4 Reasons Why a Pool on Your Rental Property Isn’t Worth It
As a rental property owner, the maintenance of your property and its amenities is usually a sound investment, since it keeps your tenants happy, in their rental units, and paying their dues. However, certain amenities like swimming pools may be too much trouble for the time and money you spend in their maintenance. Consider some of the following reasons keeping a pool as part of your rental property isn’t worth the investment.
Investing in the maintenance of your rental property brings along numerous benefits that will keep both you and your tenants happy. However, a pool presents both high risks if it lacks proper maintenance and growing costs to keep it that way. Keeping a pool in top shape involves the maintenance of several mechanical systems, as well as the electronic system that controls the pump and offers lighting. You are also responsible for other tasks such as clearing debris, cleaning the filters, chlorinating the water, adjusting the chemicals and more. Some of the consequences of a poorly maintained pool include:
· Drowning accidents from improper or unauthorized use
· Health hazards from dirty or contaminated water
· Lack of aesthetic appeal that brings down the property value
While it sounds tempting to let an experienced tenant care for the pool, your best bet is to call professionals to handle it, even it adds more expense.
As the property owner, you are responsible for any incident and injury that occurs due to swimming pool use. Pools, in general, present a great number of hazards compared to other amenities, including drowning, falling, exposure to toxic materials, and more. Even a properly maintained pool increases the chances for accidents to occur. You are also liable for injury if it happens to a guest or an unauthorized user. In general, a landlord is liable under three conditions:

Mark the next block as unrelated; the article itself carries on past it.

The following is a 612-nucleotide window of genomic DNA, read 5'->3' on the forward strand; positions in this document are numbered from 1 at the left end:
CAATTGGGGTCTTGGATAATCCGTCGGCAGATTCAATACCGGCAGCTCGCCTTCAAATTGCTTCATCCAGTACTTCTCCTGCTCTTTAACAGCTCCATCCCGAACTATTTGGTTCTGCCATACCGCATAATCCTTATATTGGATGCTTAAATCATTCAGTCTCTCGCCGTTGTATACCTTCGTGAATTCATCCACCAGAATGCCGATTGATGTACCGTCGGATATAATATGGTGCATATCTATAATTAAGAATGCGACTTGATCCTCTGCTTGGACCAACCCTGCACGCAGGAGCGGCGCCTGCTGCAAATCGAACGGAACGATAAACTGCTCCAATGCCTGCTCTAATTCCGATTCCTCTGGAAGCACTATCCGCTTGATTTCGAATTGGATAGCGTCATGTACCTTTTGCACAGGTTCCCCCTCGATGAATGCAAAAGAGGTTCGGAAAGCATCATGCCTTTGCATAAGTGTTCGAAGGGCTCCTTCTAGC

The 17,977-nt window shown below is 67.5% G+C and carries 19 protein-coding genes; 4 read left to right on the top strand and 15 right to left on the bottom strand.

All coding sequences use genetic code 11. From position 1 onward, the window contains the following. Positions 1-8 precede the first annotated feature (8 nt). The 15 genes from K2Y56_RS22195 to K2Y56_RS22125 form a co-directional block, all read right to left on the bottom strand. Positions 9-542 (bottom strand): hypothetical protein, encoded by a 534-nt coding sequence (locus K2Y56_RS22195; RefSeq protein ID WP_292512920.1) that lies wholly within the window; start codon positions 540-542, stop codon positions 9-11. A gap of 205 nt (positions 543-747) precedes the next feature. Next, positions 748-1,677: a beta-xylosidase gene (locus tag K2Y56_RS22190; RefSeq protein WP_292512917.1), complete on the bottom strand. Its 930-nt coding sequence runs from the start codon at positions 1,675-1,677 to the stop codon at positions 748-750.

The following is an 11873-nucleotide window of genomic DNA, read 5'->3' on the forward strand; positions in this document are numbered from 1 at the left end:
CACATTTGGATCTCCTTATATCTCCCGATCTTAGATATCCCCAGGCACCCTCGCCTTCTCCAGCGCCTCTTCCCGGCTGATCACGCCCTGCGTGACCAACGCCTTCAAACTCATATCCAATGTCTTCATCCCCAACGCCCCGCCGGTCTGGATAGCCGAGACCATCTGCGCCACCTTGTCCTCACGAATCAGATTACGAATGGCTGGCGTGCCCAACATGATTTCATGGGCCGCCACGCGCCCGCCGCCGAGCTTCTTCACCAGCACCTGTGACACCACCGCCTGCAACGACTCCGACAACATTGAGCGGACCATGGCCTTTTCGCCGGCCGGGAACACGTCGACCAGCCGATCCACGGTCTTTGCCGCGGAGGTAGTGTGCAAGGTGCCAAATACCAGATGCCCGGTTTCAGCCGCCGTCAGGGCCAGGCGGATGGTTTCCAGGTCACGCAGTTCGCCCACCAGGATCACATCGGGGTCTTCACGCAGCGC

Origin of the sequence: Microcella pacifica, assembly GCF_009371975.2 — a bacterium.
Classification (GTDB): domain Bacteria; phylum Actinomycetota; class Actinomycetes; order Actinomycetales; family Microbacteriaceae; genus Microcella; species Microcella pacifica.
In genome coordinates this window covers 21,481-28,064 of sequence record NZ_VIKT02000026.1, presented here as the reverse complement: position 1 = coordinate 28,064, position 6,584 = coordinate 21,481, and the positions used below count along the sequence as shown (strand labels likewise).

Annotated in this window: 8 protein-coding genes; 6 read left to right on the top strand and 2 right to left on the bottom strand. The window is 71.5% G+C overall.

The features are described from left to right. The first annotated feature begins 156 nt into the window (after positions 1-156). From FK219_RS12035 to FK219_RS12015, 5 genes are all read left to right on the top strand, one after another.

· Landlord knows about the dangerous condition
· Landlord fails to repair the condition within a reasonable amount of time
· The accident is a direct result of said condition
Your general liability insurance policy should already cover you when it comes to swimming pools. If not, you will need to purchase additional insurance. Since your insurance will likely consider your pool an attractive nuisance, you will have to comply with certain safety requirements in order to keep your coverage. You must use protective measures such as safety covers, fences, gates, and locks to keep children and uninvited guests away from the pool, something that also adds to your expenses.
One of the few incentives in adding or maintaining a pool in your rental property is to entice future tenants. Millennials, for example, see pools as one of the top features they seek when looking for a home. However, the appeal is not for everyone. While small children may enjoy pools, their parents may avoid them to prevent injury. Older tenants may also show disinterest in them.